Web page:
Join the Chamberlain Forum at Highbury Hall, for a new view of how resilience and wealth is made in neighbourhoods. Practical action that councils and community groups can take to build the city infrastructure of the future. Presentation and discussion of “Communities Managing Change” - Chamberlain Forum action research into: Localism Neighbourhood Planning Neighbourhood Hubs [...]
With one in two families in some neighbourhoods struggling to pay fuel bills, Birmingham & Solihull Together promises cheaper bills by clubbing together. The scheme is open to anyone who lives in Birmingham or Solihull and – if you have your most recent gas and electric bills handy – it’s easy to check how much [...]
More than 20 students from University of Birmingham’s Geography department have been working in community groups and public services in Birmingham and Sandwell for the past six weeks in a programme organised with the Chamberlain Forum. The University of Birmingham Community Research Placement Programme is an option for high-flying final year geography students. This year, [...]
Social enterprises and enterprising voluntary groups could play a vital role in delivering the government’s Green Deal policy to help householders invest in energy efficiency. Work led by Localise West Midlands, iSE and a number of neighbourhood groups in Birmingham and funded by Local Energy Assessment Fund shows how these groups could work as ‘neighbourhood gateways’ helping to seal the Green Deal with householders. Evaluation carried out by Chamberlain Forum suggests neighbourhood gateways have the potential to increase take-up of energy efficiency measures, create sustainable jobs in neighbourhoods and play an important part in reducing fuel poverty.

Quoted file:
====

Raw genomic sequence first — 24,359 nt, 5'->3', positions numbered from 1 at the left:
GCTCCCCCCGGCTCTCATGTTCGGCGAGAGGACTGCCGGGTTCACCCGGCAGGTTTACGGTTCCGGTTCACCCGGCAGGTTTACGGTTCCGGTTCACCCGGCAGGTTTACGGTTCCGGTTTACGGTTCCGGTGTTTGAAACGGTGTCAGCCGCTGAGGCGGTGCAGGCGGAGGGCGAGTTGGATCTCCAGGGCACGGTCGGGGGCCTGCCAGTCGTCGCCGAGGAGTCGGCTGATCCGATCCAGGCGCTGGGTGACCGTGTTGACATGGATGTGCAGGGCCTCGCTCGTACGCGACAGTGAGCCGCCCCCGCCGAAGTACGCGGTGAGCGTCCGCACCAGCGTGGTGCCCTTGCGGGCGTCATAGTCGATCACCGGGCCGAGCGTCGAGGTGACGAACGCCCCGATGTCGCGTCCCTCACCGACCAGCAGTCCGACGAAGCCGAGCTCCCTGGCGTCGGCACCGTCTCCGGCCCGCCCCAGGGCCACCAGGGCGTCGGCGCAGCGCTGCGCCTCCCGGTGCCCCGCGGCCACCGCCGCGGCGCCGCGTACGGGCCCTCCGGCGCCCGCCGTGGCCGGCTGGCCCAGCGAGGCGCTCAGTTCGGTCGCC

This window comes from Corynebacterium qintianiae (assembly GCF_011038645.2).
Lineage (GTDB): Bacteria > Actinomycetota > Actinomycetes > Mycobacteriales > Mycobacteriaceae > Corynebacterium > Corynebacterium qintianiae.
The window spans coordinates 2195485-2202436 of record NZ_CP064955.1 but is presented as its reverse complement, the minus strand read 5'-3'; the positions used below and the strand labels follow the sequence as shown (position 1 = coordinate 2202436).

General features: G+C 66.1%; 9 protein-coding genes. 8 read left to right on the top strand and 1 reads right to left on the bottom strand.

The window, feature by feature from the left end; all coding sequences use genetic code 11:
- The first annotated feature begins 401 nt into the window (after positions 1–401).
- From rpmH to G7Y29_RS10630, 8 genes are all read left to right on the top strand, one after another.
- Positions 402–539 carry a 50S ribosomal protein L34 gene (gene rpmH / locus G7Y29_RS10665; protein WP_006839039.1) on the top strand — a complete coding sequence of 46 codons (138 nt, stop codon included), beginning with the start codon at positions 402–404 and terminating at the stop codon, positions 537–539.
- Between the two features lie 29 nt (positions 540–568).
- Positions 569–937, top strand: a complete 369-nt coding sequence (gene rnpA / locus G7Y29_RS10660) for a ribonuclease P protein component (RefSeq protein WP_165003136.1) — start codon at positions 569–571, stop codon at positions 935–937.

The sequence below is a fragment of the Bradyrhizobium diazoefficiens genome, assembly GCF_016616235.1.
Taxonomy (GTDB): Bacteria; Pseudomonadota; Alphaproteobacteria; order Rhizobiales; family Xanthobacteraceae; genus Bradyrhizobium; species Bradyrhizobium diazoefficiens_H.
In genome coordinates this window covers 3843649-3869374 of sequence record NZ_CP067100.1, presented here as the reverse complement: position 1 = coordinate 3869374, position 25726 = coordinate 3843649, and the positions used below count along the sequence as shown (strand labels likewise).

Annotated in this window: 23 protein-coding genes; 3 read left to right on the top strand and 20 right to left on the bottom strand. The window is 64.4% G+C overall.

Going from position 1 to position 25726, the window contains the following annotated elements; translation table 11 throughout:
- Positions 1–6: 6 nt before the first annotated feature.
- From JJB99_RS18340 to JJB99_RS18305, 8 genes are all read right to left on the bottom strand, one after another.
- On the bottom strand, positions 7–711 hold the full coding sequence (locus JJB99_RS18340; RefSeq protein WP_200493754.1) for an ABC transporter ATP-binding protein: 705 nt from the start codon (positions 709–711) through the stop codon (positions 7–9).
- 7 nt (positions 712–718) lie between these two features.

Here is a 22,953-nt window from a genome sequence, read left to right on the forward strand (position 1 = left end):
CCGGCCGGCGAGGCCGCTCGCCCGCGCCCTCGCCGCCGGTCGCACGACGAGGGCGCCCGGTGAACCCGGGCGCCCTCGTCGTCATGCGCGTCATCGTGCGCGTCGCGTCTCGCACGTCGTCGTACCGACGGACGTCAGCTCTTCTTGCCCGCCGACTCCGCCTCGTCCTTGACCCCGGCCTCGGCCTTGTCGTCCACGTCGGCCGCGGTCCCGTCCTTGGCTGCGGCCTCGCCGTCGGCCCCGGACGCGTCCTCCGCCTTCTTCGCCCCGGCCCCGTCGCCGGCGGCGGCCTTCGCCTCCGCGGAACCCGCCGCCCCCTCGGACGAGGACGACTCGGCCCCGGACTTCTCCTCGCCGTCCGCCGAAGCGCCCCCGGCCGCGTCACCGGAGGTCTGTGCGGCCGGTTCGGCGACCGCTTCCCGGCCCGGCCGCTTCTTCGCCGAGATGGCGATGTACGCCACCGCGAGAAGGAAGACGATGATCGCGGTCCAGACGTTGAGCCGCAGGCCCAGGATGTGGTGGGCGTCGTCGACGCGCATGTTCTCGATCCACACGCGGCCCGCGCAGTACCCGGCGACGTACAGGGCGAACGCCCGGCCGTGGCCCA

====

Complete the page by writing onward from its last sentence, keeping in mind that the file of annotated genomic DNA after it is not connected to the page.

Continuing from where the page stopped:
Yesterday’s elections saw Labour gain control of councils in towns and cities across the country including Dudley and Birmingham (detailed ward-by-ward analysis of the Birmingham vote follows>). In London, Boris Johnson is set to claim a second term as mayor; and Liverpool is waking up to its first democratically elected mayor. Voters in other big cities faced referenda on adopting elected mayors. Manchester, Coventry, Nottingham and Bradford all said ‘No’. The results of the mayor vote in Birmingham will be known later today. The ‘No’ campaign is, however, expected to win.
What makes a country, a city or a community wealthy? Behind the statistics about Gross Domestic Product and the balance of trade, rates of unemployment and inflation are… people. People who, for example, care for their loved ones. If you place an economic value on the care people provide – for free – in England, it dwarfs the budget for the NHS or the value added by Tesco and the big banks. Underlying the cash economy, then is a core economy. And its currency…. is time. But what infrastructure do we have for sharing use of time? Does the idea of ‘trading time’ help? Will communities, cities and countries with a developed time economy be wealthier, and healthier, than ones without?